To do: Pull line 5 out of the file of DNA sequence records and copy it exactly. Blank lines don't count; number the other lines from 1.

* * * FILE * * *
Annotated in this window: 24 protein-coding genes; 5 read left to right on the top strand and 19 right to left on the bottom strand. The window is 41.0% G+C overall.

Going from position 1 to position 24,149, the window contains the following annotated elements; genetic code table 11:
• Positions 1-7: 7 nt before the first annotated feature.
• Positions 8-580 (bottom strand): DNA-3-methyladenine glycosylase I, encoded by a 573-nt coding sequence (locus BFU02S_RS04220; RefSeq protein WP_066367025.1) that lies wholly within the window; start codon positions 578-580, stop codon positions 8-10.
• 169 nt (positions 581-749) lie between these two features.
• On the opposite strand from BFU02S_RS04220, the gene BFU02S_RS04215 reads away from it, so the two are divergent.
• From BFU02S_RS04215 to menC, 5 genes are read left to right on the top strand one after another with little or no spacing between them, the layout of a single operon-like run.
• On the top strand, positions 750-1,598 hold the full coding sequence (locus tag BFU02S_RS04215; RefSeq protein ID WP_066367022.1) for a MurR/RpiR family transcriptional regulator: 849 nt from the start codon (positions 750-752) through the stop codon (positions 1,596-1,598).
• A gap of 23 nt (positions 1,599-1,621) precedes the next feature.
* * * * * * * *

• 169 nt (positions 581-749) lie between these two features.